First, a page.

What happens if I overdose?
Seek emergency medical attention if you think you have used too much of dextromethorphan and promethazine.
Symptoms of a dextromethorphan and promethazine overdose may include feeling restless or nervous, severe drowsiness, dizziness, dry mouth, large pupils, flushing, nausea, vomiting, shallow breathing, and fainting.
What should I avoid while taking dextromethorphan and promethazine?
This medication can cause side effects that may impair your thinking or reactions. Be careful if you drive or do anything that requires you to be awake and alert.
Avoid drinking alcohol. It can increase some of the side effects of dextromethorphan and promethazine.
Avoid taking diet pills, caffeine pills, or other stimulants (such as ADHD medications) without your doctor's advice. Taking a stimulant together with cough medicine can increase your risk of unpleasant side effects.
Do not use any other over-the-counter cough, cold, or allergy medication without first asking your doctor or pharmacist. Dextromethorphan is contained in many medicines available over the counter. If you take certain products together you may accidentally take too much of this medicine. Read the label of any other medicine you are using to see if it contains dextromethorphan.
Dextromethorphan and promethazine side effects
Get emergency medical help if you have any of these signs of an allergic reaction: hives; difficulty breathing; swelling of your face, lips, tongue, or throat.
Stop using dextromethorphan and promethazine and call your doctor at once if you have any of these serious side effects:
uncontrollable movements of your eyes, lips, tongue, face, arms, or legs;
tremors, twitching, or uncontrolled muscle movements in your face, arms, or legs.
severe dizziness, anxiety, restless feeling, or nervousness;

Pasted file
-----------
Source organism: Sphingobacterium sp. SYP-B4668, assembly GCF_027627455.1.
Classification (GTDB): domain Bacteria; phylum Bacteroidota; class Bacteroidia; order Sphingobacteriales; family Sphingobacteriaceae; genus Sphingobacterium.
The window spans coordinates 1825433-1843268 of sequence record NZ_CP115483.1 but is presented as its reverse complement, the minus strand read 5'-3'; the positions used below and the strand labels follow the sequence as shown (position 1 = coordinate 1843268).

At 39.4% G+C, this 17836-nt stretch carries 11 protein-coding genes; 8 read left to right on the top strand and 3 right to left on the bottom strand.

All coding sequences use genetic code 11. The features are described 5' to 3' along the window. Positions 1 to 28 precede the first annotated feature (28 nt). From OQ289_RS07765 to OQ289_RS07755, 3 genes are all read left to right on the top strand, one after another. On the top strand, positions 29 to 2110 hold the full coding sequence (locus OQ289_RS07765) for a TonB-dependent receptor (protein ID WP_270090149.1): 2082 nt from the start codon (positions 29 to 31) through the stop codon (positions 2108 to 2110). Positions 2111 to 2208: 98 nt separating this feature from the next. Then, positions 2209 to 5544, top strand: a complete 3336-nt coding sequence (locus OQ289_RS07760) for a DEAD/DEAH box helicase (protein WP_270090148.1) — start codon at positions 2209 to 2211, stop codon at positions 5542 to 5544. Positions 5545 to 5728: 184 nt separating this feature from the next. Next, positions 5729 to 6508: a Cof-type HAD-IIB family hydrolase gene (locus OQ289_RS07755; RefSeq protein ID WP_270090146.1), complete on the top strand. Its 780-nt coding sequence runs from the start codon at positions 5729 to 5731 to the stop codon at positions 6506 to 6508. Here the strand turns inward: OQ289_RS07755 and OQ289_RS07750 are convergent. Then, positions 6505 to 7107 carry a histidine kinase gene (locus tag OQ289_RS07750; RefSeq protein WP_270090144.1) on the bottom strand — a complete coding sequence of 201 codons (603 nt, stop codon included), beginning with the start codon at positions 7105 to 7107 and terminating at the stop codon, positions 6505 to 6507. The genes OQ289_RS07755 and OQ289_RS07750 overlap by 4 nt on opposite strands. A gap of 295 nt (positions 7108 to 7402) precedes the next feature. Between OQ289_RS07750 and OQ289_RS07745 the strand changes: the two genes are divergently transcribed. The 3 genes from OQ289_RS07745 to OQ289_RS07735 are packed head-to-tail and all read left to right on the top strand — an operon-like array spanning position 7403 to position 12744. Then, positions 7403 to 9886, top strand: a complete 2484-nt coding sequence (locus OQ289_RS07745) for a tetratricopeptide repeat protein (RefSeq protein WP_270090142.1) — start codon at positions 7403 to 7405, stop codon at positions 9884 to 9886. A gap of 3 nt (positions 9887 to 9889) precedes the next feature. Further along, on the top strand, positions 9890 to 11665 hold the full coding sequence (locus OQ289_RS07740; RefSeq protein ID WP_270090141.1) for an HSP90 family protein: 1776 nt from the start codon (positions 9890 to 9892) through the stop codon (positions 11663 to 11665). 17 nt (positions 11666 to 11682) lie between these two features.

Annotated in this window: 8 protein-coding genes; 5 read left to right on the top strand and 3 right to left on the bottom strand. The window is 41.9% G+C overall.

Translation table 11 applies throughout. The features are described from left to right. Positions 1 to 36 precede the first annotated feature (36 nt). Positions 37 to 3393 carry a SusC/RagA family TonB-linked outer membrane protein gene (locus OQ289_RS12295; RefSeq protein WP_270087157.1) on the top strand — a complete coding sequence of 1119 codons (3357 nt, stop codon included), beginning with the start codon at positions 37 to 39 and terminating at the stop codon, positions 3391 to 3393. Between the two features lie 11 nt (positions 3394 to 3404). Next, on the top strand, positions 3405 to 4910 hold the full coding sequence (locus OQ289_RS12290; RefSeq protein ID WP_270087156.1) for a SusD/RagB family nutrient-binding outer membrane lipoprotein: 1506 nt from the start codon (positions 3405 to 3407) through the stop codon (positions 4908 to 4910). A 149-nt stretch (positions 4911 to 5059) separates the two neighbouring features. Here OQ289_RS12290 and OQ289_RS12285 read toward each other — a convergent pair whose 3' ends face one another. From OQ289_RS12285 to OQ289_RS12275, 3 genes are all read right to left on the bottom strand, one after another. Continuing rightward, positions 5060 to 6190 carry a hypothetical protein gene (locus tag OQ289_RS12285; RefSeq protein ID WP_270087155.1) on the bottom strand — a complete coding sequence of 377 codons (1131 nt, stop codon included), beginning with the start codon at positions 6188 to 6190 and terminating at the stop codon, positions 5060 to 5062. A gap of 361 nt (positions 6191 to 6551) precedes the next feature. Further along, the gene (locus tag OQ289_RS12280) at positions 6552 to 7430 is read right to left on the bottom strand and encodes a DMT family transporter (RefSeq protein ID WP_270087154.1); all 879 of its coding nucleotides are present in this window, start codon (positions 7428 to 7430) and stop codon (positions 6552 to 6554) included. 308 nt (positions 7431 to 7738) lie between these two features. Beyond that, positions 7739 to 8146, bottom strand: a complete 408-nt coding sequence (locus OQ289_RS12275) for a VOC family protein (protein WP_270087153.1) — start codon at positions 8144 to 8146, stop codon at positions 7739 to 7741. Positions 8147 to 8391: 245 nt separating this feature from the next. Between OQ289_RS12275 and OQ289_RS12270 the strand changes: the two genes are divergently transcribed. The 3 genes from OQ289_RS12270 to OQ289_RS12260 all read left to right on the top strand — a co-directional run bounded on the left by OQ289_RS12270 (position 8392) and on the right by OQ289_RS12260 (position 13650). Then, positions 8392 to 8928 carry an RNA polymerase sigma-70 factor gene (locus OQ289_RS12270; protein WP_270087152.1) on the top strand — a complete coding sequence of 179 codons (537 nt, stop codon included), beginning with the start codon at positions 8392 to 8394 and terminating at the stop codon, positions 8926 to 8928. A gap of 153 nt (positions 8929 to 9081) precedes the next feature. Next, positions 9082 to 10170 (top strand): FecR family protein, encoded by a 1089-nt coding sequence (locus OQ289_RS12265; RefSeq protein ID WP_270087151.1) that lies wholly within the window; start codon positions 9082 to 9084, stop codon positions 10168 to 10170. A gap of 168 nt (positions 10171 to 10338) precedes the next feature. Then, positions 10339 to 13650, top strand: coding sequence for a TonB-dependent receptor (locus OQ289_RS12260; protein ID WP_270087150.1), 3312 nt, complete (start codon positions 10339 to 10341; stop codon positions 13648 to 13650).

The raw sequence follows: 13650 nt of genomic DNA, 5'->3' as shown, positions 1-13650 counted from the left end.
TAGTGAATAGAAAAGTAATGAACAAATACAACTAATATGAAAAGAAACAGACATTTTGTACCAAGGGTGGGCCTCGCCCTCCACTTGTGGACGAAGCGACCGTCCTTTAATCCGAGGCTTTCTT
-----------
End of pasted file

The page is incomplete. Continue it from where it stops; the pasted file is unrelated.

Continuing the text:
hallucinations (seeing or hearing things);
confusion, hallucinations; or
slow, shallow breathing, weak pulse;
nausea, stomach pain, low fever, loss of appetite, dark urine, clay-colored stools, jaundice (yellowing of the skin or eyes); or
fever, muscle stiffness, confusion, fast or uneven heartbeat, sweating, fainting.
Keep taking dextromethorphan and promethazine and talk with your doctor if you have any of these less serious side effects:
dizziness, drowsiness, sleepiness, or confusion;
blurred vision, dry mouth;
ringing in your ears;
nausea or vomiting; or
increased sensitivity to sunlight.
Side effects other than those listed here may also occur. Talk to your doctor about any side effect that seems unusual or that is especially bothersome. You may report side effects to FDA at 1-800-FDA-1088.
See also: Side effects (in more detail)
What other drugs will affect dextromethorphan and promethazine?
Before taking dextromethorphan and promethazine, tell your doctor if you are using any of the following drugs:
quinidine (Quinaglute, Quinidex);
medicines to treat high blood pressure;
antidepressant medications such as amitriptyline (Elavil, Etrafon), bupropion (Wellbutrin, Zyban), fluoxetine (Prozac, Sarafem), fluvoxamine (Luvox), imipramine (Janimine, Tofranil), paroxetine (Paxil), sertraline (Zoloft), and others.
atropine (Donnatal, and others), belladonna, clidinium (Quarzan), dicyclomine (Bentyl), glycopyrrolate (Robinul), hyoscyamine (Anaspaz, Cystospaz, Levsin, and others), methscopolamine (Pamine), and scopolamine (Transderm-Scop).
If you are using any of these drugs, you may not be able to use dextromethorphan and promethazine, or you may need dosage adjustments or special tests during treatment.
There may be other drugs not listed that can affect dextromethorphan and promethazine. Tell your doctor about all the prescription and over-the-counter medications you use. This includes vitamins, minerals, herbal products, and drugs prescribed by other doctors. Do not start using a new medication without telling your doctor.
- Your pharmacist has information about dextromethorphan and promethazine written for health professionals that you may read.
Remember, keep this and all other medicines out of the reach of children, never share your medicines with others, and use this medication only for the indication prescribed.
Always consult your healthcare provider to ensure the information displayed on this page applies to your personal circumstances.
Copyright 1996-2018 Cerner Multum, Inc. Version: 2.07.
More about dextromethorphan/promethazine
- Dextromethorphan/promethazine Side Effects
- During Pregnancy
- Dosage Information
- Drug Interactions
- Pricing & Coupons
- En Español
- 11 Reviews
- Drug class: upper respiratory combinations
- Dextromethorphan and Promethazine Syrup (FDA)
- Promethazine and Dextromethorphan (FDA)
- Promethazine and Dextromethorphan (Wolters Kluwer)